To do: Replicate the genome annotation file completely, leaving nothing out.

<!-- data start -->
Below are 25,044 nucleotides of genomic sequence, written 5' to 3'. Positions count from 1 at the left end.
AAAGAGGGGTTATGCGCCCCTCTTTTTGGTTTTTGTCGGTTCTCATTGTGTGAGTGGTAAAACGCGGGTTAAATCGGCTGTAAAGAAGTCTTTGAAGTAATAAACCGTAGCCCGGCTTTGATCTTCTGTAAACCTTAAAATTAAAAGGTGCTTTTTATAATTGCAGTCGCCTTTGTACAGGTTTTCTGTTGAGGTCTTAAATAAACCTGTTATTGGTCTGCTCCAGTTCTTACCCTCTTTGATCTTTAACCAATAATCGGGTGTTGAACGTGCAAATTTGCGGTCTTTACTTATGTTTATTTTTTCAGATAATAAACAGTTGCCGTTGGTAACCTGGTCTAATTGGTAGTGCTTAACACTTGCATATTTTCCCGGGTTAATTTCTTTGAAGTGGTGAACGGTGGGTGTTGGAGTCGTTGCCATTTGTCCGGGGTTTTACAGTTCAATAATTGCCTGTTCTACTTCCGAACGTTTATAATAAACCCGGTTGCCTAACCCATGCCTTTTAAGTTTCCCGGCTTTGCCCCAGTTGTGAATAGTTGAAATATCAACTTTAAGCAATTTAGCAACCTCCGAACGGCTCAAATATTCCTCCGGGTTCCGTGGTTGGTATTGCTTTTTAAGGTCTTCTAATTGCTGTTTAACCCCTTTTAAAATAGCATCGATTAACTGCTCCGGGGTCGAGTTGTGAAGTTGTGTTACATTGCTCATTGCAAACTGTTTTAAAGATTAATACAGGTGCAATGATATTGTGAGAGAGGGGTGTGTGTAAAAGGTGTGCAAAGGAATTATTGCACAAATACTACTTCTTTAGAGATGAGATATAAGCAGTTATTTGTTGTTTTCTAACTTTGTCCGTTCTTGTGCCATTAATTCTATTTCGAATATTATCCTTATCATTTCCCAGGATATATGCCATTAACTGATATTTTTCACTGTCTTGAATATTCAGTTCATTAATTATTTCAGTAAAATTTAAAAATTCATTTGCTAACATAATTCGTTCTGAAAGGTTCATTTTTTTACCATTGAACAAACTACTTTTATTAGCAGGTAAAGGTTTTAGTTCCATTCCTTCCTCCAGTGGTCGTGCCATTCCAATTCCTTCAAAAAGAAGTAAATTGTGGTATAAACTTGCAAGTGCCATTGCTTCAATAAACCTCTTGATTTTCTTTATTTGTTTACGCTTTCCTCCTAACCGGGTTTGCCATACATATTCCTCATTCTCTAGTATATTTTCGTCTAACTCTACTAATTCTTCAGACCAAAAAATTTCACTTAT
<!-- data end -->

Below are 25,044 nucleotides of genomic sequence, written 5' to 3'. Positions count from 1 at the left end.
AAAGAGGGGTTATGCGCCCCTCTTTTTGGTTTTTGTCGGTTCTCATTGTGTGAGTGGTAAAACGCGGGTTAAATCGGCTGTAAAGAAGTCTTTGAAGTAATAAACCGTAGCCCGGCTTTGATCTTCTGTAAACCTTAAAATTAAAAGGTGCTTTTTATAATTGCAGTCGCCTTTGTACAGGTTTTCTGTTGAGGTCTTAAATAAACCTGTTATTGGTCTGCTCCAGTTCTTACCCTCTTTGATCTTTAACCAATAATCGGGTGTTGAACGTGCAAATTTGCGGTCTTTACTTATGTTTATTTTTTCAGATAATAAACAGTTGCCGTTGGTAACCTGGTCTAATTGGTAGTGCTTAACACTTGCATATTTTCCCGGGTTAATTTCTTTGAAGTGGTGAACGGTGGGTGTTGGAGTCGTTGCCATTTGTCCGGGGTTTTACAGTTCAATAATTGCCTGTTCTACTTCCGAACGTTTATAATAAACCCGGTTGCCTAACCCATGCCTTTTAAGTTTCCCGGCTTTGCCCCAGTTGTGAATAGTTGAAATATCAACTTTAAGCAATTTAGCAACCTCCGAACGGCTCAAATATTCCTCCGGGTTCCGTGGTTGGTATTGCTTTTTAAGGTCTTCTAATTGCTGTTTAACCCCTTTTAAAATAGCATCGATTAACTGCTCCGGGGTCGAGTTGTGAAGTTGTGTTACATTGCTCATTGCAAACTGTTTTAAAGATTAATACAGGTGCAATGATATTGTGAGAGAGGGGTGTGTGTAAAAGGTGTGCAAAGGAATTATTGCACAAATACTACTTCTTTAGAGATGAGATATAAGCAGTTATTTGTTGTTTTCTAACTTTGTCCGTTCTTGTGCCATTAATTCTATTTCGAATATTATCCTTATCATTTCCCAGGATATATGCCATTAACTGATATTTTTCACTGTCTTGAATATTCAGTTCATTAATTATTTCAGTAAAATTTAAAAATTCATTTGCTAACATAATTCGTTCTGAAAGGTTCATTTTTTTACCATTGAACAAACTACTTTTATTAGCAGGTAAAGGTTTTAGTTCCATTCCTTCCTCCAGTGGTCGTGCCATTCCAATTCCTTCAAAAAGAAGTAAATTGTGGTATAAACTTGCAAGTGCCATTGCTTCAATAAACCTCTTGATTTTCTTTATTTGTTTACGCTTTCCTCCTAACCGGGTTTGCCATACATATTCCTCATTCTCTAGTATATTTTCGTCTAACTCTACTAATTCTTCAGACCAAAAAATTTCACTTAT